Principles are Better than Laws Part 12 Don’t Take People’s Stuff

Besides part ten, “thou shalt not murder,” I’ve most been looking forward to this post. When I write anything, often my goal is to flesh out thoughts. This will be that, and if you are reading it, that is a bonus for me.

The seventh commandment says you cannot take other people’s stuff. “You shall not steal” (Ex 20:15).

Once again, I start out wondering how there could be a principle behind such a straightforward law. Shouldn’t this be one where God the Father gets to say, “Because I said so!”? It seems like that’s what he wants to do, since this is one of the commandments with zero explanation. 

God should get to say whatever he wants, and we should listen. But I am committed to this project of considering his laws as principles, so how is the law of keeping our hands off someone else’s stuff to be applied as a principle to live by? In other words, what does this commandment say about God and about the way he has created the world to work? What does is say about how he has created mankind to relate to one another?

This commandment is tied closely to all the others, especially the commandment prohibiting murder. God does not want us to murder, becuase life is precious. Life is precious because God created it. Existence exists, and the way we must live springs from this fact. A person is a created thing. A created thing has a right to be. And humans especially have a right to be. Continuing to “be” is a key purpose for our efforts in life, and the most fundamental way we glorify our Maker. 

This requires us to have the stuff we need to exist. 

There is something profound about possessions. Jesus said a man does not get his identity from his possessions. He said it this way, “Take care, and be on your guard against all covetousness, for one’s life does not consist in the abundance of his possessions” (Lk 12:15). Then he told the parable of the rich fool whose land produced abundantly, so he tore down his old barns, built bigger barns, and relaxed. This was foolish, because he died the next day. 

Whatever else this means, it means that “life” does not consist in what we have. “Life” is something else. But then, who cares if someone steals our abundance of possessions? 

This apparent contradiction is why Christians are confused enough on this point to never save enough, AND/OR never give enough.

A man does not get his identity from his possessions, but possessions do get (part of) their identity from the man or woman who owns them.

This is tied to the principle of stewardship. God stated it again when he told Noah, “Every moving thing that lives shall be food for you. And as I gave you the green plants, I give you everything” (Gen 9:3).

Everything in the world belonged to the man who lived on it alone with his family. What was the purpose? To live. It was God’s stuff that he gave to Noah to use for life. This is what he gives us our stuff for. When we possess it, we become stewards of it. This means that we become responsible for it. We own it. Our name is on it, but it is for God that our name is on it, because his name is on US. We belong to him.

I believe that this is profound. I own something. My life does not consist of that thing. My life owns that thing. That possession does not own me, but I have put my name on it. I don’t get identity from it, but it gets identity from me. It is not just a car. It is Jeff’s car. It is not just money. It is Jeff’s money to use for Jeff’s life for the glory of God (because Jeff’s money is God’s money, because Jeff belongs to God). If it is going to be given away in generosity, it is going to be given away by me, because I am generous. If it is going to be hoarded, it is because I am stingy, and I am hoarding it.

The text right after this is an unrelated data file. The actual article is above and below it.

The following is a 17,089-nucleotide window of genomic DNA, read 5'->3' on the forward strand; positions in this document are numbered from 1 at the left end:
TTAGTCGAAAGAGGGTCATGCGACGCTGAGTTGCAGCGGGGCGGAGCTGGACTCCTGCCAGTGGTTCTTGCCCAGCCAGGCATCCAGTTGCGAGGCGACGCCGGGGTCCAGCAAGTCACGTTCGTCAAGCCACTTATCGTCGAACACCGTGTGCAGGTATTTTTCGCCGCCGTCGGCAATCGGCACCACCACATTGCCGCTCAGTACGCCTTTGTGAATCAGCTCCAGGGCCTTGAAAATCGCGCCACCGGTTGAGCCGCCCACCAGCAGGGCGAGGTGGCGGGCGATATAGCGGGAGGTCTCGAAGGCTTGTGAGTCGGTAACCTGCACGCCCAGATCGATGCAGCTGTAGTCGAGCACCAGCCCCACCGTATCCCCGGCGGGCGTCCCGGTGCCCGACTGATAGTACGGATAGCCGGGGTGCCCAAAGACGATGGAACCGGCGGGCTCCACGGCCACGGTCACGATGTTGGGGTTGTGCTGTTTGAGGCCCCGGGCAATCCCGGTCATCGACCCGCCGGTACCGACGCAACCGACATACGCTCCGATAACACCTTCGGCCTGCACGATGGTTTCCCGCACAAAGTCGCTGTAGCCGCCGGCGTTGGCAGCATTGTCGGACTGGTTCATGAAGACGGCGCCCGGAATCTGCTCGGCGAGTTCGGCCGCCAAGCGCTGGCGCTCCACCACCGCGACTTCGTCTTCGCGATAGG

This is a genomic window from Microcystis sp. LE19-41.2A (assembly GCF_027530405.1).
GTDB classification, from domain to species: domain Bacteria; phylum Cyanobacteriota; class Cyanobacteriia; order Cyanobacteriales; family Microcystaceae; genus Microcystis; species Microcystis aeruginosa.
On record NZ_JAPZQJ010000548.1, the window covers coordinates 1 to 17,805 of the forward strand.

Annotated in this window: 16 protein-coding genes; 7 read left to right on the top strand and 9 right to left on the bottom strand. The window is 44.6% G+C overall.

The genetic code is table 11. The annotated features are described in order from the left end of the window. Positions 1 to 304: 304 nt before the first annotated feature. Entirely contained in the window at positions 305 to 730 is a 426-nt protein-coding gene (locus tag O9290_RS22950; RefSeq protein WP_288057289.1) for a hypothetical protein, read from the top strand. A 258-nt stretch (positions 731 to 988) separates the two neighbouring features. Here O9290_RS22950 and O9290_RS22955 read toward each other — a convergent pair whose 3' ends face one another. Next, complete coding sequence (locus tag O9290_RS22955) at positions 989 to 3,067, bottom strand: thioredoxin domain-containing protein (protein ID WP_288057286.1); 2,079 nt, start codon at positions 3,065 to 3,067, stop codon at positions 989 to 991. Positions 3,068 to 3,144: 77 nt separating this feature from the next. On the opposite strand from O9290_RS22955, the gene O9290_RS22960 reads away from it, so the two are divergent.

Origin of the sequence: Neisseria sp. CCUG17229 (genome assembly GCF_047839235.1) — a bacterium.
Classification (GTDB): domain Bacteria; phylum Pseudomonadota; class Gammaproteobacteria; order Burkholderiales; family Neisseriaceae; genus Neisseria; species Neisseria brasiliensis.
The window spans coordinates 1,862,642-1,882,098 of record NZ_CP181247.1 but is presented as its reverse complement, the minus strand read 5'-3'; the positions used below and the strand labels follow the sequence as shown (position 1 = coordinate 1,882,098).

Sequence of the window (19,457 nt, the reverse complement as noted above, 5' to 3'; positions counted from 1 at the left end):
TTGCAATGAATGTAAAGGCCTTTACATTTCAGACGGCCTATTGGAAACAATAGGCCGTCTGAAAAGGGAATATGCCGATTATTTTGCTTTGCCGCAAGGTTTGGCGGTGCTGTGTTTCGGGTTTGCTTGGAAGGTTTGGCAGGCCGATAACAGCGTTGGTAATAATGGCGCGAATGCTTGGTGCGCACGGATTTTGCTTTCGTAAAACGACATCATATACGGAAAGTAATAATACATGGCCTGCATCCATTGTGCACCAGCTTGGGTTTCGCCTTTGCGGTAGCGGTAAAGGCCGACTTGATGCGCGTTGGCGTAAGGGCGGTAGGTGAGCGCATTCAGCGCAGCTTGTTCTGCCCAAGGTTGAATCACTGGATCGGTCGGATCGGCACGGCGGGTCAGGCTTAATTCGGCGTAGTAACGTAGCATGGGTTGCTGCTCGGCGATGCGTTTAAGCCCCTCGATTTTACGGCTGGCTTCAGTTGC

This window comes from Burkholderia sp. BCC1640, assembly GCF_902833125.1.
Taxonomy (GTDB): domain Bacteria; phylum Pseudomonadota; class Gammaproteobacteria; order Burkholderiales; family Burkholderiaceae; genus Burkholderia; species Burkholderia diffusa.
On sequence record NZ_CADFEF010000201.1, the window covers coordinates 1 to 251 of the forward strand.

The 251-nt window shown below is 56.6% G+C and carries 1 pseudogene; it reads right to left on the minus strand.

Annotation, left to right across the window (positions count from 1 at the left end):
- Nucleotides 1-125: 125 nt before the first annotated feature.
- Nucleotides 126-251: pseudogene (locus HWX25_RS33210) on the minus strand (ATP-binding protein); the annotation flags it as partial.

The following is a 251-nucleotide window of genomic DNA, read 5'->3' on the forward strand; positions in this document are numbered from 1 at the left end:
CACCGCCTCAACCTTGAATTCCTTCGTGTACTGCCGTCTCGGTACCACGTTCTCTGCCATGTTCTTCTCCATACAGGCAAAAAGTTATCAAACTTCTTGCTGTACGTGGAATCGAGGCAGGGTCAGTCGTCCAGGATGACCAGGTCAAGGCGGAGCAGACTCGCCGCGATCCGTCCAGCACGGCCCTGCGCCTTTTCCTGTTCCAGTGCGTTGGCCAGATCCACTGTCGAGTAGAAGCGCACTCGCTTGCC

God will and does hold me accountable for that. And possession and identity are important to God. Stewardship and responsibility are fundamental biblical principles. He does not want someone else to take what belongs to me for the same reason he does not want someone to kill me. This is a part of my life once I put my name on it. I am using it to further my life. Whether it is food for my physical sustenance, or even if it is something for my “spiritual” sustenance, like a piece of art. If it furthers my life according to my biblical values, to take it, is to violate my life as you would by any use of force and violence against me.

We are not to steal, because to steal is to subtract from life, it is to kill. Sometimes it looks explicitly like that. If you took the last scraps from a starving man, he would die because you stole his property. 

This still does not mean a man’s life consists in the abundance of his possessions. His life is still something separate and spiritual. Jesus told his parable and made the comment because two brothers were fighting over their parents’ estate. Jesus saw they were greedy for the possessions. He saw that they thought “things” were the key to their value, their identity. The opposite is true. 

Now, I think Christ would say, “Do not steal other people’s stuff.” But I also think he would say, “Let them steal yours if they are going to do that, because my Father in heaven will take care of you.” I believe he wants us to trust God that much.

Why? Because there is a fine line between knowing you have responsibility for your stuff, which is to further your life, and being fearful that God will not take care of you, or just plain old loving money and possessions more than God. 

Jesus and his Father want us to be free. Money is important, especially if you are trying to raise a family. And I imagine that most Christians feel some guilt about making very much of it, but we shouldn’t. We should make the most we can if we can do it without compromising biblical values and our Christian character. We should live in such a way and think of it in such a way that we could still be happy in God if we lost it all and were made to start again.